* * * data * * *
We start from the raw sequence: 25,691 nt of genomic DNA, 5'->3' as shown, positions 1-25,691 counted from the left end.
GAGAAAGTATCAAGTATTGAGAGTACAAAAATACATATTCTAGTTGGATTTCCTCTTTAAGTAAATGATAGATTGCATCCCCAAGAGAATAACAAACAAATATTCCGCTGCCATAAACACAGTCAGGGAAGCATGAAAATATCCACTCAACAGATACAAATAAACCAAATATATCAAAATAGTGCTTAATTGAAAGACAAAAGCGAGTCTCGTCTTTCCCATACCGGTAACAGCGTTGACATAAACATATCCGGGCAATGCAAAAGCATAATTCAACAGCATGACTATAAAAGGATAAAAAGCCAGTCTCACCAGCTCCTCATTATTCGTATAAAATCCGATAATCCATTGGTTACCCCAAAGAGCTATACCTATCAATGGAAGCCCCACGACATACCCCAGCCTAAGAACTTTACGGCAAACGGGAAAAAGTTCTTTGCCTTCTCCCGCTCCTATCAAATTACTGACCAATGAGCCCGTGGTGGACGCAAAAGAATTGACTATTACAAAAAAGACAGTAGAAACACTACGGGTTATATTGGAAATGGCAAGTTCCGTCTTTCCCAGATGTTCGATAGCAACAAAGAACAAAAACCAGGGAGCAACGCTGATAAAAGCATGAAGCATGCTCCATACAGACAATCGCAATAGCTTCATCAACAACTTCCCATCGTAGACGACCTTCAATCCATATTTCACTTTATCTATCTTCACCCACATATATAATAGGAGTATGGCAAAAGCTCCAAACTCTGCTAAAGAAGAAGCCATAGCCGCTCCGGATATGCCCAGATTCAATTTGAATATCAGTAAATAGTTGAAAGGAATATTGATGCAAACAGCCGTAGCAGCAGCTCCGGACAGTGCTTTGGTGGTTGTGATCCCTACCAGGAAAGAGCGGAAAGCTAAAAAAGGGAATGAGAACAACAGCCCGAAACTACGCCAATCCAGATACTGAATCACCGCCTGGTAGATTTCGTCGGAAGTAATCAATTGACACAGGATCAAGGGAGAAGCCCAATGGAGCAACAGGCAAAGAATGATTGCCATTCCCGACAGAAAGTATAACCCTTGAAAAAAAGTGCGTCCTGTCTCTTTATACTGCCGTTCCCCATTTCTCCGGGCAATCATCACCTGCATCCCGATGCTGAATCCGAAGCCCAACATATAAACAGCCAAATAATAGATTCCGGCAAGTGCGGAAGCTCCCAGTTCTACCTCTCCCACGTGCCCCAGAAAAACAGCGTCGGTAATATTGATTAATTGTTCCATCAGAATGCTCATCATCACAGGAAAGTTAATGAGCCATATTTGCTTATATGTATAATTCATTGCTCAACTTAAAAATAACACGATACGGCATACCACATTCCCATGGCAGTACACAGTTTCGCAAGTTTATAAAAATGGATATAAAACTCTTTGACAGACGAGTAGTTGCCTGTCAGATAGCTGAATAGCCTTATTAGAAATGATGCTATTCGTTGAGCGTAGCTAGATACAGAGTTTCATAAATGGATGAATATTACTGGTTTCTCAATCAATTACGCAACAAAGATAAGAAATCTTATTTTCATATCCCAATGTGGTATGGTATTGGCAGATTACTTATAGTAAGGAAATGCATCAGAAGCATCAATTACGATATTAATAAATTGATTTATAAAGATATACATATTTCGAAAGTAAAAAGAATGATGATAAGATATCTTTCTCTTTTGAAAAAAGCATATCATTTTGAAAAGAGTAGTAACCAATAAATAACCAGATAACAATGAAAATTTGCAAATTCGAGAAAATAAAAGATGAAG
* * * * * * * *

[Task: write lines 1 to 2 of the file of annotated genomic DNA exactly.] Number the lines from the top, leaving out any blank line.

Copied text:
We start from the raw sequence: 25,691 nt of genomic DNA, 5'->3' as shown, positions 1-25,691 counted from the left end.
GAGAAAGTATCAAGTATTGAGAGTACAAAAATACATATTCTAGTTGGATTTCCTCTTTAAGTAAATGATAGATTGCATCCCCAAGAGAATAACAAACAAATATTCCGCTGCCATAAACACAGTCAGGGAAGCATGAAAATATCCACTCAACAGATACAAATAAACCAAATATATCAAAATAGTGCTTAATTGAAAGACAAAAGCGAGTCTCGTCTTTCCCATACCGGTAACAGCGTTGACATAAACATATCCGGGCAATGCAAAAGCATAATTCAACAGCATGACTATAAAAGGATAAAAAGCCAGTCTCACCAGCTCCTCATTATTCGTATAAAATCCGATAATCCATTGGTTACCCCAAAGAGCTATACCTATCAATGGAAGCCCCACGACATACCCCAGCCTAAGAACTTTACGGCAAACGGGAAAAAGTTCTTTGCCTTCTCCCGCTCCTATCAAATTACTGACCAATGAGCCCGTGGTGGACGCAAAAGAATTGACTATTACAAAAAAGACAGTAGAAACACTACGGGTTATATTGGAAATGGCAAGTTCCGTCTTTCCCAGATGTTCGATAGCAACAAAGAACAAAAACCAGGGAGCAACGCTGATAAAAGCATGAAGCATGCTCCATACAGACAATCGCAATAGCTTCATCAACAACTTCCCATCGTAGACGACCTTCAATCCATATTTCACTTTATCTATCTTCACCCACATATATAATAGGAGTATGGCAAAAGCTCCAAACTCTGCTAAAGAAGAAGCCATAGCCGCTCCGGATATGCCCAGATTCAATTTGAATATCAGTAAATAGTTGAAAGGAATATTGATGCAAACAGCCGTAGCAGCAGCTCCGGACAGTGCTTTGGTGGTTGTGATCCCTACCAGGAAAGAGCGGAAAGCTAAAAAAGGGAATGAGAACAACAGCCCGAAACTACGCCAATCCAGATACTGAATCACCGCCTGGTAGATTTCGTCGGAAGTAATCAATTGACACAGGATCAAGGGAGAAGCCCAATGGAGCAACAGGCAAAGAATGATTGCCATTCCCGACAGAAAGTATAACCCTTGAAAAAAAGTGCGTCCTGTCTCTTTATACTGCCGTTCCCCATTTCTCCGGGCAATCATCACCTGCATCCCGATGCTGAATCCGAAGCCCAACATATAAACAGCCAAATAATAGATTCCGGCAAGTGCGGAAGCTCCCAGTTCTACCTCTCCCACGTGCCCCAGAAAAACAGCGTCGGTAATATTGATTAATTGTTCCATCAGAATGCTCATCATCACAGGAAAGTTAATGAGCCATATTTGCTTATATGTATAATTCATTGCTCAACTTAAAAATAACACGATACGGCATACCACATTCCCATGGCAGTACACAGTTTCGCAAGTTTATAAAAATGGATATAAAACTCTTTGACAGACGAGTAGTTGCCTGTCAGATAGCTGAATAGCCTTATTAGAAATGATGCTATTCGTTGAGCGTAGCTAGATACAGAGTTTCATAAATGGATGAATATTACTGGTTTCTCAATCAATTACGCAACAAAGATAAGAAATCTTATTTTCATATCCCAATGTGGTATGGTATTGGCAGATTACTTATAGTAAGGAAATGCATCAGAAGCATCAATTACGATATTAATAAATTGATTTATAAAGATATACATATTTCGAAAGTAAAAAGAATGATGATAAGATATCTTTCTCTTTTGAAAAAAGCATATCATTTTGAAAAGAGTAGTAACCAATAAATAACCAGATAACAATGAAAATTTGCAAATTCGAGAAAATAAAAGATGAAG